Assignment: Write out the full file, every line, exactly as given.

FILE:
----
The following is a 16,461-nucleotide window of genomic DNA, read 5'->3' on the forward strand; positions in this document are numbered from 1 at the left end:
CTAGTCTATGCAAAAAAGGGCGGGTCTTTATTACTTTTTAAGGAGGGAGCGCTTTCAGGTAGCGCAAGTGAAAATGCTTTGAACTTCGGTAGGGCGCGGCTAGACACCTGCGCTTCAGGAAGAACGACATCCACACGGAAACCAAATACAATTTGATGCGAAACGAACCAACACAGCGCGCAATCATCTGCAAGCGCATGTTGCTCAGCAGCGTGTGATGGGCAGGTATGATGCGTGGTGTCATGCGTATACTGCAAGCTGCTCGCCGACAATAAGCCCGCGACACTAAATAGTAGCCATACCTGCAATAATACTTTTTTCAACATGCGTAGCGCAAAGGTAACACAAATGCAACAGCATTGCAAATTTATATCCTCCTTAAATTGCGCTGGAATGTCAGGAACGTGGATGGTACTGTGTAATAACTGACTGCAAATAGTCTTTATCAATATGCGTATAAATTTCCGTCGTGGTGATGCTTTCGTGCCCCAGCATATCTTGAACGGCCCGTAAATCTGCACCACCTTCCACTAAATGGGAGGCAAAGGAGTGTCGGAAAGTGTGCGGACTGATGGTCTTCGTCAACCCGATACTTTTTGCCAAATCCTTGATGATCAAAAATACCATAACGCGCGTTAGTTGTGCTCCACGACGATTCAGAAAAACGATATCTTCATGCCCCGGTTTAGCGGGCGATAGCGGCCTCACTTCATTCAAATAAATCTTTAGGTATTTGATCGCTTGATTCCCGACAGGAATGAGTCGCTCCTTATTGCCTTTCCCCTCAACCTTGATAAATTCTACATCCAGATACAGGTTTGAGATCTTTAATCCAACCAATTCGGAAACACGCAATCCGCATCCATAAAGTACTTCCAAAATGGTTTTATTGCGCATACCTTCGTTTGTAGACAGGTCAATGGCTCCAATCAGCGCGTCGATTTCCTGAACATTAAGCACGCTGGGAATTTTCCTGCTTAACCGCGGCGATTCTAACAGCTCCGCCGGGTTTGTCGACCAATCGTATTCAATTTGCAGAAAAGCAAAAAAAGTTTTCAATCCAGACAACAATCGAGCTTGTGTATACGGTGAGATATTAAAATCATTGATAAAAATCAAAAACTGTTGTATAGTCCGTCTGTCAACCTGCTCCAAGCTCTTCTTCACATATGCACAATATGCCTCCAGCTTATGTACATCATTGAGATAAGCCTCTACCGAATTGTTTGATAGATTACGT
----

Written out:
The following is a 16,461-nucleotide window of genomic DNA, read 5'->3' on the forward strand; positions in this document are numbered from 1 at the left end:
CTAGTCTATGCAAAAAAGGGCGGGTCTTTATTACTTTTTAAGGAGGGAGCGCTTTCAGGTAGCGCAAGTGAAAATGCTTTGAACTTCGGTAGGGCGCGGCTAGACACCTGCGCTTCAGGAAGAACGACATCCACACGGAAACCAAATACAATTTGATGCGAAACGAACCAACACAGCGCGCAATCATCTGCAAGCGCATGTTGCTCAGCAGCGTGTGATGGGCAGGTATGATGCGTGGTGTCATGCGTATACTGCAAGCTGCTCGCCGACAATAAGCCCGCGACACTAAATAGTAGCCATACCTGCAATAATACTTTTTTCAACATGCGTAGCGCAAAGGTAACACAAATGCAACAGCATTGCAAATTTATATCCTCCTTAAATTGCGCTGGAATGTCAGGAACGTGGATGGTACTGTGTAATAACTGACTGCAAATAGTCTTTATCAATATGCGTATAAATTTCCGTCGTGGTGATGCTTTCGTGCCCCAGCATATCTTGAACGGCCCGTAAATCTGCACCACCTTCCACTAAATGGGAGGCAAAGGAGTGTCGGAAAGTGTGCGGACTGATGGTCTTCGTCAACCCGATACTTTTTGCCAAATCCTTGATGATCAAAAATACCATAACGCGCGTTAGTTGTGCTCCACGACGATTCAGAAAAACGATATCTTCATGCCCCGGTTTAGCGGGCGATAGCGGCCTCACTTCATTCAAATAAATCTTTAGGTATTTGATCGCTTGATTCCCGACAGGAATGAGTCGCTCCTTATTGCCTTTCCCCTCAACCTTGATAAATTCTACATCCAGATACAGGTTTGAGATCTTTAATCCAACCAATTCGGAAACACGCAATCCGCATCCATAAAGTACTTCCAAAATGGTTTTATTGCGCATACCTTCGTTTGTAGACAGGTCAATGGCTCCAATCAGCGCGTCGATTTCCTGAACATTAAGCACGCTGGGAATTTTCCTGCTTAACCGCGGCGATTCTAACAGCTCCGCCGGGTTTGTCGACCAATCGTATTCAATTTGCAGAAAAGCAAAAAAAGTTTTCAATCCAGACAACAATCGAGCTTGTGTATACGGTGAGATATTAAAATCATTGATAAAAATCAAAAACTGTTGTATAGTCCGTCTGTCAACCTGCTCCAAGCTCTTCTTCACATATGCACAATATGCCTCCAGCTTATGTACATCATTGAGATAAGCCTCTACCGAATTGTTTGATAGATTACGT